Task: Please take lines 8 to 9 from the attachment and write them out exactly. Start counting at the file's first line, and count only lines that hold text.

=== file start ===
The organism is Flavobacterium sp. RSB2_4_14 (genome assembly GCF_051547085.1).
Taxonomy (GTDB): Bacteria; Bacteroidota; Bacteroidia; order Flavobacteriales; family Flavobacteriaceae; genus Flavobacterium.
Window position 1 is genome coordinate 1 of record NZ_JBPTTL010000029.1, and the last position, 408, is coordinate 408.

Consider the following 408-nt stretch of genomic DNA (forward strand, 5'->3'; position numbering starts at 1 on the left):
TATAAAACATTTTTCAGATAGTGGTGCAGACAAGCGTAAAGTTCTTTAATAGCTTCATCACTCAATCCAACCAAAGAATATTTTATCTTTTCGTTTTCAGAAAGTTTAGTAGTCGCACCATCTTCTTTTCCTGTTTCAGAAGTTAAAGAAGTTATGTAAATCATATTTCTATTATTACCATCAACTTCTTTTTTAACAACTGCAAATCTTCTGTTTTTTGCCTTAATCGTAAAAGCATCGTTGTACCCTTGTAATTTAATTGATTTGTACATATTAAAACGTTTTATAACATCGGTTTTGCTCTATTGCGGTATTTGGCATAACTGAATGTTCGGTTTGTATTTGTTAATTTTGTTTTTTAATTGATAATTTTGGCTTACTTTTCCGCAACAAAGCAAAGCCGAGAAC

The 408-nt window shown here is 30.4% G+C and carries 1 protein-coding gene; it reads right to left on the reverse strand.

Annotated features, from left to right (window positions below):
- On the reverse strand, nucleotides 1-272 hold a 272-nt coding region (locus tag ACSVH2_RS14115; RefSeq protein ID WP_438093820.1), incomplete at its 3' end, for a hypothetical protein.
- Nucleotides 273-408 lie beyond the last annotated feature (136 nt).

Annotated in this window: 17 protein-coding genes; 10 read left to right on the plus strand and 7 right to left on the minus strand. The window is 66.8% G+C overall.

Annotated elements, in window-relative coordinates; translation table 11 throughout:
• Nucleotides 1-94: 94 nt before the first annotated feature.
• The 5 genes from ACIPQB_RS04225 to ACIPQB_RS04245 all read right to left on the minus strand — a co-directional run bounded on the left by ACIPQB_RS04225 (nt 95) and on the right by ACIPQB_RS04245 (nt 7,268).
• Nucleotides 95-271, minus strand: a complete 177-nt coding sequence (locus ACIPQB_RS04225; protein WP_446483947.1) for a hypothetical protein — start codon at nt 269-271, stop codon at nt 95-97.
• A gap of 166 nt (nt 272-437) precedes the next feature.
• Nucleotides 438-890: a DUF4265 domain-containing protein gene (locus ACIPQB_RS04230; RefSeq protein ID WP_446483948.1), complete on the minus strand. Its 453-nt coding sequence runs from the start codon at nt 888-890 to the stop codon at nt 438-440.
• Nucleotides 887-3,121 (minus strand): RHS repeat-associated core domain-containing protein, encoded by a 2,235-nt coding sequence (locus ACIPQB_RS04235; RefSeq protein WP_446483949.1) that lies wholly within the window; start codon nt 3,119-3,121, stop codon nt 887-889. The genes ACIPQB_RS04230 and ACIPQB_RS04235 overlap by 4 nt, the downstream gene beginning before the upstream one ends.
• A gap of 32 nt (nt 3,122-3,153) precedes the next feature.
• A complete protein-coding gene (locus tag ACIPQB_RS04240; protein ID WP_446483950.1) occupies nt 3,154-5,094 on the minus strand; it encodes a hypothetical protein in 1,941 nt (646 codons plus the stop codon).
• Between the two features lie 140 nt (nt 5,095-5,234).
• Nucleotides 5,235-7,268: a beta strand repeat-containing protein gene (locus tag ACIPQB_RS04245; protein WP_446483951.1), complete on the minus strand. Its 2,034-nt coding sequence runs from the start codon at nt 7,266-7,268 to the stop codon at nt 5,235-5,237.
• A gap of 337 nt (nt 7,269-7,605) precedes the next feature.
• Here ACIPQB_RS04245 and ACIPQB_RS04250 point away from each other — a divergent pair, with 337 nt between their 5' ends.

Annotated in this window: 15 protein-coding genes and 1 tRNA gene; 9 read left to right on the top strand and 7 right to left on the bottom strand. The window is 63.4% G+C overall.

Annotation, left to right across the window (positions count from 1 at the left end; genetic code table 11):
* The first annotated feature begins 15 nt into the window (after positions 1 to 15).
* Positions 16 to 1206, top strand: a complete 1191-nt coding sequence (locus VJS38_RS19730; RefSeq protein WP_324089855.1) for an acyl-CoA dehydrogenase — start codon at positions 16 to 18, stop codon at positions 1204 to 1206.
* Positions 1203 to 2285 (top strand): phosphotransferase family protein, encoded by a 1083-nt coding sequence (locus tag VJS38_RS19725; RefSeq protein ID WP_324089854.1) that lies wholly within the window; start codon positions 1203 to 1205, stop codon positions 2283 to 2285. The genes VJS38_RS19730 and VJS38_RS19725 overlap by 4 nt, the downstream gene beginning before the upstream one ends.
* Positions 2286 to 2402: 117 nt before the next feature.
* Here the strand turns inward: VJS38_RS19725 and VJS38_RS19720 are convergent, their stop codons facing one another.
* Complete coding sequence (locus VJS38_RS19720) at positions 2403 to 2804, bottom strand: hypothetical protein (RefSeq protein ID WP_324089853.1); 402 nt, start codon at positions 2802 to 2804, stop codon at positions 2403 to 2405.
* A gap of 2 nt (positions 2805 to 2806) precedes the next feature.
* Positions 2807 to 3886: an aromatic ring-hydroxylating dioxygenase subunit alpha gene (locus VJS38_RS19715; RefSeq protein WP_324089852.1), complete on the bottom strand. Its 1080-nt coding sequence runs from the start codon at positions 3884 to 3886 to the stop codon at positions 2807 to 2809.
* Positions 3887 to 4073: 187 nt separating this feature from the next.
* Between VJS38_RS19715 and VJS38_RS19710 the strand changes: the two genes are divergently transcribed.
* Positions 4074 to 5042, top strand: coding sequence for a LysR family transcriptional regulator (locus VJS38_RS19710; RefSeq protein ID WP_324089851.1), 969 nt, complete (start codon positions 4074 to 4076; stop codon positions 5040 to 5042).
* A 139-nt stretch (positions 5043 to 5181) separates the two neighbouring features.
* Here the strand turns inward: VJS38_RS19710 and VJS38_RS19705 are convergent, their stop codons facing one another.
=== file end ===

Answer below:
- On the reverse strand, nucleotides 1-272 hold a 272-nt coding region (locus tag ACSVH2_RS14115; RefSeq protein ID WP_438093820.1), incomplete at its 3' end, for a hypothetical protein.
- Nucleotides 273-408 lie beyond the last annotated feature (136 nt).